Only Yesterday
(Omohide poro poro) (1991)
Directed by Isao Takahata

Artistic Value: * * * ½
Entertainment Value: * * * * ½

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Synopsis and Analysis
Isao Takahata's animated movie Only Yesterday is, I must admit, burdened with a number of severe flaws. The ending is puerile, sickeningly sweet, and sentimental. There are times when the film preaches, and Takahata includes one moment of such dreadfulness I felt embarrassed for him when I saw it. Irrespective of these weaknesses, Only Yesterday is both visually lovely and filled with a variety of evocative incidents. It is, consequently, likely to captivate the viewer through most of its duration.

The movie intertwines depictions of a twenty-seven year old woman's visit to the countryside with her reminiscences of her childhood. The viewer thus sees how this woman, Taeko, became the person she is, with all her faults and virtues. I could personally identify with her when watching many of the events depicted in the film and could not help but be profoundly touched by the experiences shown. Some of the scenes of Taeko's childhood, which is a very ordinary childhood, without any extreme or exaggerated events, are wonderfully affecting.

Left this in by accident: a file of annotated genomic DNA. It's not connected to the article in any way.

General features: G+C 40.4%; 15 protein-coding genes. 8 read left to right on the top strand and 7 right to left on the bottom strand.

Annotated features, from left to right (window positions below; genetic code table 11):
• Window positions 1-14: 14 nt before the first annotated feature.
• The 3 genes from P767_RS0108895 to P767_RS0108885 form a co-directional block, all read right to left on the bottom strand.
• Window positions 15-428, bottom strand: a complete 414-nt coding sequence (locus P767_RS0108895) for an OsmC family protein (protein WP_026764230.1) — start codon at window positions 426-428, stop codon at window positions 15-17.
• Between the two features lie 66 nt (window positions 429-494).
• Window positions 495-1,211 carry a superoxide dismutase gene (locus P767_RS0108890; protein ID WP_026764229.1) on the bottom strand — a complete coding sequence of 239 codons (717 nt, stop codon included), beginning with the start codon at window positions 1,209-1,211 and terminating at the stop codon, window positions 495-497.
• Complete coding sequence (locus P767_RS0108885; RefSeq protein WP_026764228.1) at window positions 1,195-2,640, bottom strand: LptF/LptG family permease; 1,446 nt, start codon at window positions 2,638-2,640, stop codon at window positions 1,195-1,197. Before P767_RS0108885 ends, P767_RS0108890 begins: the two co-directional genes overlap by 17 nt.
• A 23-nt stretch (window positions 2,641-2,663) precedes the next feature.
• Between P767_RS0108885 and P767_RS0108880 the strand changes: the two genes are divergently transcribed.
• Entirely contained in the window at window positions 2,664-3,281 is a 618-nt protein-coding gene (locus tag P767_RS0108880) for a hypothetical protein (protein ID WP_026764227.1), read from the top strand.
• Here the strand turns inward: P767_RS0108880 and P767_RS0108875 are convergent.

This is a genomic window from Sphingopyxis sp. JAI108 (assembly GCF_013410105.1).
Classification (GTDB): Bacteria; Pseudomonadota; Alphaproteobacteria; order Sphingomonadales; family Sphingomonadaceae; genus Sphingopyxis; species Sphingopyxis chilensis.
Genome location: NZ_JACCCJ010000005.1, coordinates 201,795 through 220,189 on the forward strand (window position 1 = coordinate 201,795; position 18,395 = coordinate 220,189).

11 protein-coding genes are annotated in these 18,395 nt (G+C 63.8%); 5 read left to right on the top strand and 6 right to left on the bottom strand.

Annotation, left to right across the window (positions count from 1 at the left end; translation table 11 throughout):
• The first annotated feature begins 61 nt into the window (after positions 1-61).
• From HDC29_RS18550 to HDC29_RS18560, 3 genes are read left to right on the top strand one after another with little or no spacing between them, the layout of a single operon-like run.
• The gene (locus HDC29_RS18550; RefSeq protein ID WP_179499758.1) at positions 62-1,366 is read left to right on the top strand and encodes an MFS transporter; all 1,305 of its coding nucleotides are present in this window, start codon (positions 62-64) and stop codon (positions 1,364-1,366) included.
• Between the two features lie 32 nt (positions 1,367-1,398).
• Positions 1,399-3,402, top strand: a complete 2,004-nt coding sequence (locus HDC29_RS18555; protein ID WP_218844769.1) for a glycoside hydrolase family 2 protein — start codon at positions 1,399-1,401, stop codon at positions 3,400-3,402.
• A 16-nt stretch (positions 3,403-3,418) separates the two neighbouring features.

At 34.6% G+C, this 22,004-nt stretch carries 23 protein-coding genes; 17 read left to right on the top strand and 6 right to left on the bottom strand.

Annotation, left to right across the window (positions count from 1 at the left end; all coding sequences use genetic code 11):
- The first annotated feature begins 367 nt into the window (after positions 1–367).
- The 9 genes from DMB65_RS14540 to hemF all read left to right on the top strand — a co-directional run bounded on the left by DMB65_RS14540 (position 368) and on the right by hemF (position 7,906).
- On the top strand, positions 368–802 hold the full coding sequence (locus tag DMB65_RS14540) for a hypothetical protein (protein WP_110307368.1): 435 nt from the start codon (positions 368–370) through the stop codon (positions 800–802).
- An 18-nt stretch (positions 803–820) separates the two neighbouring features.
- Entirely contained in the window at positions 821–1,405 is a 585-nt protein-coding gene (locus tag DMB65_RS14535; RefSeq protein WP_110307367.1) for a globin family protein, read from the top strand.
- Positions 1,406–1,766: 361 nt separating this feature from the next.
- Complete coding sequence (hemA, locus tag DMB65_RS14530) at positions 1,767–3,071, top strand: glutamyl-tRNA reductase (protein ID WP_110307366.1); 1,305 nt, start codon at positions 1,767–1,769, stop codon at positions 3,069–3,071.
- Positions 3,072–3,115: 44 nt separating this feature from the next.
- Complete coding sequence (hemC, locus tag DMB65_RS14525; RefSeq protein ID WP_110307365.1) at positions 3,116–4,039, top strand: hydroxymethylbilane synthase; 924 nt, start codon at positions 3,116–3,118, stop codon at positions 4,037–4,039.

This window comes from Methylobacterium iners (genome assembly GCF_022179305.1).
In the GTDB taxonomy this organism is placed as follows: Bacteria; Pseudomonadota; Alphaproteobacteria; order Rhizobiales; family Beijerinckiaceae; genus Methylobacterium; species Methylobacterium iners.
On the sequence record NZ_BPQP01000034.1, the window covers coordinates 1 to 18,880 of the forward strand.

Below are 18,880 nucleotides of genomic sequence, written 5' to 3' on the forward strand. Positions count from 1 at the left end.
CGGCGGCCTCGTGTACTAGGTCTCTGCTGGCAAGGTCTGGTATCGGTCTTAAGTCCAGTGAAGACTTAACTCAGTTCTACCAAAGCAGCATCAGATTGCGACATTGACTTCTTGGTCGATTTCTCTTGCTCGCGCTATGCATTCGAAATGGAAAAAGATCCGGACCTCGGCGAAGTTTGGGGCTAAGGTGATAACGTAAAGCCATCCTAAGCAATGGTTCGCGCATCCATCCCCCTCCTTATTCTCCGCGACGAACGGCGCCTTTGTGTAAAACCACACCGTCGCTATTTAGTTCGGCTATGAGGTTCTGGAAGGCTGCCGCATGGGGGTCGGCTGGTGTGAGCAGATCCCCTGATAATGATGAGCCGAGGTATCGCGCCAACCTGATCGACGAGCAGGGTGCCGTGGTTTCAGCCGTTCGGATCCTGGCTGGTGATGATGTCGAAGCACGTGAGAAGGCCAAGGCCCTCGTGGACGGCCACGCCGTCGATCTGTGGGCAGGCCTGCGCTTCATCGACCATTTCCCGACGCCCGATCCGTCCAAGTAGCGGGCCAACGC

What is more, Only Yesterday is visually stunning, containing images of poignant beauty. The events of the movie's present are animated in the style common to most of the other films produced at Studio Ghibli, but the scenes depicting the heroine's childhood are animated in soft, lovely, and somehow melancholy pastels. The effects the director achieves with each style, and with the contrast of either with the other, are as stirring as are the events being related.

In fact, one of the movie's most appealing characteristics is the way in which it merges two distinct artistic media, that of narrative drama and that of painting. Each supports and enhances the other, and both contribute to the movie's overall aesthetic worth. If it were not for its occasional but grating flaws, Only Yesterday would have been a true masterpiece.

The film really is surprisingly innovative and sensitively realized. Takahata takes animation away from its traditional themes in Only Yesterday and directs his movie at adults rather than children. Unfortunately, although there are numerous touching moments and some beautiful animation, the film's weaknesses are severe enough to keep it from being a successful work of art.

Only Yesterday is an unusual movie in that it is well worth seeing even though it is profoundly flawed. While many viewers are likely to be bothered by the same faults that bothered me, many will also be deeply moved by a number of the episodes included in the film.

Review by Keith Allen

Note: Only Yesterday is available on DVD at YesAsia.

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